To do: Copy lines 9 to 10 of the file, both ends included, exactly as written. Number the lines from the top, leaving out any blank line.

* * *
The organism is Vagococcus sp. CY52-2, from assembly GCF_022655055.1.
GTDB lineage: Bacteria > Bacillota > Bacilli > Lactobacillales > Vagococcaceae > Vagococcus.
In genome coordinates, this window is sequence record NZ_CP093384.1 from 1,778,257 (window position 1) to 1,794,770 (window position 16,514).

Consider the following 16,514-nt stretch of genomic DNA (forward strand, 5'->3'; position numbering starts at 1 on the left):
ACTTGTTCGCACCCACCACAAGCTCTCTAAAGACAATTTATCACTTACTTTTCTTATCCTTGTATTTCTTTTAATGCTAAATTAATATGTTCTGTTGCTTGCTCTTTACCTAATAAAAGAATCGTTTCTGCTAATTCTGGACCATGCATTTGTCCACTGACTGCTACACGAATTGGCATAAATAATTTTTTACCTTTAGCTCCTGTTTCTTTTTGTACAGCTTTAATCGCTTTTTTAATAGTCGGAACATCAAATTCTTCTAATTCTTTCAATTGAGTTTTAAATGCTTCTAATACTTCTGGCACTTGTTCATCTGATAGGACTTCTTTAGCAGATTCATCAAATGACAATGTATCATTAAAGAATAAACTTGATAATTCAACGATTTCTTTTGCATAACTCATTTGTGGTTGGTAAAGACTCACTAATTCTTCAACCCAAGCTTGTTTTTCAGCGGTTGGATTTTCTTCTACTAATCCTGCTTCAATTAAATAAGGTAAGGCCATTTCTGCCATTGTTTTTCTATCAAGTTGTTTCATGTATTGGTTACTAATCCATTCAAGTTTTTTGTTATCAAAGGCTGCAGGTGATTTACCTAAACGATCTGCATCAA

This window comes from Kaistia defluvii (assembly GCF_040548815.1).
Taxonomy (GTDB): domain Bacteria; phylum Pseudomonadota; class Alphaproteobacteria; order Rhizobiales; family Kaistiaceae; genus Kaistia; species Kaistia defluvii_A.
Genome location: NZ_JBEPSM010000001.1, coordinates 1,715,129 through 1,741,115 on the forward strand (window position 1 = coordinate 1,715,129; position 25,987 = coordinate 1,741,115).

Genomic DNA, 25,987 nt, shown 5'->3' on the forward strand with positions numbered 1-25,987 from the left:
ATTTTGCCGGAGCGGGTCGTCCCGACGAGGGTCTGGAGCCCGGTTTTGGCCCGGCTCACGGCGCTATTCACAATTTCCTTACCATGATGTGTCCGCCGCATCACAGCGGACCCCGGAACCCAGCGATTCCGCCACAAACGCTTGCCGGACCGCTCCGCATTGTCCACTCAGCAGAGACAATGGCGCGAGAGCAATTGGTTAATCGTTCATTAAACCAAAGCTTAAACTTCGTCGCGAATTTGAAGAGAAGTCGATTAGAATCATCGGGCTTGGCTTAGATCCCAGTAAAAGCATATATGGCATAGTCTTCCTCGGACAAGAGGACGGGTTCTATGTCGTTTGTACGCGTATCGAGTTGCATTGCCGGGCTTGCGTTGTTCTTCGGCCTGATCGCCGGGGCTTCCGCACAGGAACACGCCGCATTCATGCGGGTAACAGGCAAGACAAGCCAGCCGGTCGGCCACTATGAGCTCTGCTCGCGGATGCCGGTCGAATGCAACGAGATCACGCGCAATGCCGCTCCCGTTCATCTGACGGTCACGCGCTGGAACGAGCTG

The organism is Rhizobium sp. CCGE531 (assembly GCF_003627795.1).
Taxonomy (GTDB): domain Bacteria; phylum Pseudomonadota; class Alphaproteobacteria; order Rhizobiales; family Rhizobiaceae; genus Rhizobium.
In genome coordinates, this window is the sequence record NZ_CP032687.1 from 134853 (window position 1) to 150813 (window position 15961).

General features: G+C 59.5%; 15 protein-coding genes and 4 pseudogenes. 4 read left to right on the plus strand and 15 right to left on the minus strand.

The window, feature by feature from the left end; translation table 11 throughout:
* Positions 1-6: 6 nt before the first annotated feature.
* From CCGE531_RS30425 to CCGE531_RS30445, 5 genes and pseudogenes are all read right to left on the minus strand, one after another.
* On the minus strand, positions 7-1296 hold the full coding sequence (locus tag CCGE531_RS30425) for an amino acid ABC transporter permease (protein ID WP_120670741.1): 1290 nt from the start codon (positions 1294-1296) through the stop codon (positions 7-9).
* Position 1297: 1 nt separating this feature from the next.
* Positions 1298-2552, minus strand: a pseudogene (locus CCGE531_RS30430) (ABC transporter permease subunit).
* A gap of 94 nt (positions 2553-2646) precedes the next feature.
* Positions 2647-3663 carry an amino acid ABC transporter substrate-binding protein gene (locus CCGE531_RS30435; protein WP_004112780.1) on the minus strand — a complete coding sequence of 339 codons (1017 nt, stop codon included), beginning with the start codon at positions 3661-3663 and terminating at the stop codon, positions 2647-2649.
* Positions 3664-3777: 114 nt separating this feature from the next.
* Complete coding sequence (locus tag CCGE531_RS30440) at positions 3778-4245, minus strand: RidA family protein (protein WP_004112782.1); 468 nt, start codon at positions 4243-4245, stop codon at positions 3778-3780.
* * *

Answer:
Genomic DNA, 25,987 nt, shown 5'->3' on the forward strand with positions numbered 1-25,987 from the left:
ATTTTGCCGGAGCGGGTCGTCCCGACGAGGGTCTGGAGCCCGGTTTTGGCCCGGCTCACGGCGCTATTCACAATTTCCTTACCATGATGTGTCCGCCGCATCACAGCGGACCCCGGAACCCAGCGATTCCGCCACAAACGCTTGCCGGACCGCTCCGCATTGTCCACTCAGCAGAGACAATGGCGCGAGAGCAATTGGTTAATCGTTCATTAAACCAAAGCTTAAACTTCGTCGCGAATTTGAAGAGAAGTCGATTAGAATCATCGGGCTTGGCTTAGATCCCAGTAAAAGCATATATGGCATAGTCTTCCTCGGACAAGAGGACGGGTTCTATGTCGTTTGTACGCGTATCGAGTTGCATTGCCGGGCTTGCGTTGTTCTTCGGCCTGATCGCCGGGGCTTCCGCACAGGAACACGCCGCATTCATGCGGGTAACAGGCAAGACAAGCCAGCCGGTCGGCCACTATGAGCTCTGCTCGCGGATGCCGGTCGAATGCAACGAGATCACGCGCAATGCCGCTCCCGTTCATCTGACGGTCACGCGCTGGAACGAGCTG